Behind Enemy Lines: Penn State

In order to gain more insight into the Maryland-Penn State game Nov. 1, we spoke to FightOnState.com publisher Mark Brennan.

In order to gain more insight into the Maryland -Penn State game Nov. 1, we spoke to FightOnState.com publisher Mark Brennan. Here is our question-and-answer session with him:

Terrapin Times:How do PSU fans view James Franklin so far? Has he been as positively received as Bill O’Brien? Also, does Maryland ever come up with him (I’m sure it will this week, but previously what’s he said about the Terps)?

Mark Brennan: In trying to answer the first handful -- Franklin has been very well received. As important as O’Brien was in guiding the program through the first two seasons of NCAA sanctions, he left Penn State in something of a bind when he bolted for the NFL at the turn of the year. But Franklin hit the ground running and quickly won over the Nittany Nation.

He killed it in recruiting last January (all things considered), quickly connected with current players and then spent the spring on a promotional tour where he interacted directly with fans. There are still questions about his ability as a game-day coach, but given the fact that this figured to be the year the NCAA sanctions hit the hardest -- PSU is down to 47 healthy initial scholarship players who are active -- it will probably be a couple of years until he can be fairly judged in that area.

What else was there here on Question No. 1? Oh, right. No, he has not talked much about his time at Maryland. In fact, even when discussing Vanderbilt, he rarely uses the school’s name, but rather says it is his “previous institution.”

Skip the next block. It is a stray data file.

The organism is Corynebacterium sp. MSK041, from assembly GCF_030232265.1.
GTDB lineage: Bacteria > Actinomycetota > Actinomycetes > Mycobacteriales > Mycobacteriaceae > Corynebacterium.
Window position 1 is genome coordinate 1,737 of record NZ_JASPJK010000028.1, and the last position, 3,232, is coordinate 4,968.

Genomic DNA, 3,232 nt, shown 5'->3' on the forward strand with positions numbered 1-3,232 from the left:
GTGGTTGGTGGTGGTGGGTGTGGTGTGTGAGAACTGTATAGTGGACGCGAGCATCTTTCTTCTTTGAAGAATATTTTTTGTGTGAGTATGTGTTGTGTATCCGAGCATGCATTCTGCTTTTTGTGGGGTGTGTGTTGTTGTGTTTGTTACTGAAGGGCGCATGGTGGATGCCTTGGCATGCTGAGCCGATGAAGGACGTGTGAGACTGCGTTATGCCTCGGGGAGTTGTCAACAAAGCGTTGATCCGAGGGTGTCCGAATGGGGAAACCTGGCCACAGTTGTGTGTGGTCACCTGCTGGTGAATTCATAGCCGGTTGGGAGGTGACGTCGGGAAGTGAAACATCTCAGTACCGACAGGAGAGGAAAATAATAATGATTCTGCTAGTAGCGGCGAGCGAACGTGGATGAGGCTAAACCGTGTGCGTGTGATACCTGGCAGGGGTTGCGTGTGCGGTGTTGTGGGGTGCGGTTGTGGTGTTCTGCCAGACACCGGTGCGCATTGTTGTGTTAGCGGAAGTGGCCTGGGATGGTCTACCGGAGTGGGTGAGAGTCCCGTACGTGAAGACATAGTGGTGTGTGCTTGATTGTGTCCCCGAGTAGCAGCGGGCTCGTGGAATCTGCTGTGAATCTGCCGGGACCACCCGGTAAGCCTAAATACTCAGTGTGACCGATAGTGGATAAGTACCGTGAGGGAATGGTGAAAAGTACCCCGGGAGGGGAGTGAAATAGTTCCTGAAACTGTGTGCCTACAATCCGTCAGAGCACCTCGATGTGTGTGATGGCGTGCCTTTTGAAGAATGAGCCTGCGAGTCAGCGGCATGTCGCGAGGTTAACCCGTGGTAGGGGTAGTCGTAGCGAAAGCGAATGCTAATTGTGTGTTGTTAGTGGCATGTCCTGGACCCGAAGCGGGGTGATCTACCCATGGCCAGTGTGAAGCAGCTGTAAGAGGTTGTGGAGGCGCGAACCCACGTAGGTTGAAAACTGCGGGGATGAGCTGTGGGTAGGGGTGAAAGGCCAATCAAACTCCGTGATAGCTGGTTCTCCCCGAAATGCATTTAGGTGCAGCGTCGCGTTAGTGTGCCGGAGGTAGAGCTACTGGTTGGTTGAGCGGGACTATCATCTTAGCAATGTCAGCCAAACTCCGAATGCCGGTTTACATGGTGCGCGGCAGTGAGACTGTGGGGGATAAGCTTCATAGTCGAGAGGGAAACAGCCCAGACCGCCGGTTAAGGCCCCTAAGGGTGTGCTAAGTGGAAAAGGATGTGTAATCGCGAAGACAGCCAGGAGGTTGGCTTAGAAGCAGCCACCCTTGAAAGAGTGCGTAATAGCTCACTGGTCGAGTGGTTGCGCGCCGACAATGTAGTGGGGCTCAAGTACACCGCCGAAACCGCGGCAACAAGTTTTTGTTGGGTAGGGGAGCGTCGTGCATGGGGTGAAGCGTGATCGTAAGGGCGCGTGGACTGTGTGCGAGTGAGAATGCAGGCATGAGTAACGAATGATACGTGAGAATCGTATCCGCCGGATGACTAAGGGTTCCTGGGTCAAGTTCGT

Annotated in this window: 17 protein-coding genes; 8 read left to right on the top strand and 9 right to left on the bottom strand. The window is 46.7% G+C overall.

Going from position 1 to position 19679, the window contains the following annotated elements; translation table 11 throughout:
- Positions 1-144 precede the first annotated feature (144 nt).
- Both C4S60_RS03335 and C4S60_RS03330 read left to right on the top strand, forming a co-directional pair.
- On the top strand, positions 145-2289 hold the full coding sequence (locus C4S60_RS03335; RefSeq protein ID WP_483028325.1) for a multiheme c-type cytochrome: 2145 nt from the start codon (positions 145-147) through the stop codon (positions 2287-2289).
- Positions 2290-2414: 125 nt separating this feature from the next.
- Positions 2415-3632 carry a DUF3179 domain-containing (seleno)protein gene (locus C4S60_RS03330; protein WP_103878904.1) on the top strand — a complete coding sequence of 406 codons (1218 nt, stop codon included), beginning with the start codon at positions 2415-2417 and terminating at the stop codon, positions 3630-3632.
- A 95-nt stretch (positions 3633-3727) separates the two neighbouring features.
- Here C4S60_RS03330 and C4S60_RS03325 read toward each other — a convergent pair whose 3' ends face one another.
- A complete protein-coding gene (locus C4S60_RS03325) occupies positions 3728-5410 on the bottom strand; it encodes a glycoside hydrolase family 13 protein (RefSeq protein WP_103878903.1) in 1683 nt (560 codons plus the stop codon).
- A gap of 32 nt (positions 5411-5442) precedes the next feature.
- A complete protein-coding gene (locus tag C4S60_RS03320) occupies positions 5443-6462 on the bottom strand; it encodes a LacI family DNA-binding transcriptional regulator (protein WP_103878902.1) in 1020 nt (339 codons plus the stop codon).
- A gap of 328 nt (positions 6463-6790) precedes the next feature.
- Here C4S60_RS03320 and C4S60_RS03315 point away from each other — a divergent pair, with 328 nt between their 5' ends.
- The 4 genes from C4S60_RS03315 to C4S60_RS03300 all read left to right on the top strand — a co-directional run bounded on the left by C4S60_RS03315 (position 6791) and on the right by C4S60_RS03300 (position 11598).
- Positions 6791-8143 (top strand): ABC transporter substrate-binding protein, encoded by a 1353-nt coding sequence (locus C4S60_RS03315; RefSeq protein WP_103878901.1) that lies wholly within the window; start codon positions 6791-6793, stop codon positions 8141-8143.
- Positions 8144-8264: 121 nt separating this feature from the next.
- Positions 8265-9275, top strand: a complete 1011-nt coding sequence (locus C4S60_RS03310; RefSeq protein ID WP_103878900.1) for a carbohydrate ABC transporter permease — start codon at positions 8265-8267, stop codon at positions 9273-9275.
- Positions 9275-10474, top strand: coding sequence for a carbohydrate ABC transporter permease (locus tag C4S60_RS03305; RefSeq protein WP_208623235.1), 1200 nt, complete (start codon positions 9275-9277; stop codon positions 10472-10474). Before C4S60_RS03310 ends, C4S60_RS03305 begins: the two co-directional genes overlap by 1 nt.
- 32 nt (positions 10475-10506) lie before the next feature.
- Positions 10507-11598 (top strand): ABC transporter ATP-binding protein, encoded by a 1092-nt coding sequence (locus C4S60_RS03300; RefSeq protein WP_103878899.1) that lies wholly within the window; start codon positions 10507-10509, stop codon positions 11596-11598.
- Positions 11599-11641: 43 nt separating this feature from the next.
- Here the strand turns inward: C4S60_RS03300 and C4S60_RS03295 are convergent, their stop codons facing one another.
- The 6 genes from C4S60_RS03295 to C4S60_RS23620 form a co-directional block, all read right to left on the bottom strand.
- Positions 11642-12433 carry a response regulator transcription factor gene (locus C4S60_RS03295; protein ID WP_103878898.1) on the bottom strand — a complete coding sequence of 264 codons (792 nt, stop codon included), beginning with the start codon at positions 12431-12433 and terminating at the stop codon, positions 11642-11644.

TT:Obviously Franklin has placed an emphasis on recruiting the DMV area. What do fans think about the prospects down here in the Maryland-D.C. corridor? Are they on board with Franklin’s recruiting savvy, and what did they think when he said he was going to turn the DMV into his “recruiting playground?”

MB: That area always has been and continues to be a big part of Penn State’s recruiting base. But I’m not sure fans favor players from that area over those from other areas. If the kids can play, the fans here want them.

Now on to the rest of the questions in this question. Yes, PSU fans know exactly how strong of a recruiter Franklin is. He proved it when he not only salvaged PSU’s 2014 class, but also built on what O’Brien had started. The staff has been even better with the 2015 class. Part of that has had to do with his history of recruiting in the DMV region, which really mitigated the loss of former PSU assistant Larry Johnson (who had a great history in DMV). But Franklin has also dominated Pennsylvania (he ought to come up with some sort of catchy slogan for that) and extended Penn State’s reach to places largely ignored at the end of the Paterno era -- Florida, Georgia, Alabama and even California.

TT:Penn State OC John Donovan was at Maryland for more than a decade. How is he viewed now in his first year in State College, Pa.?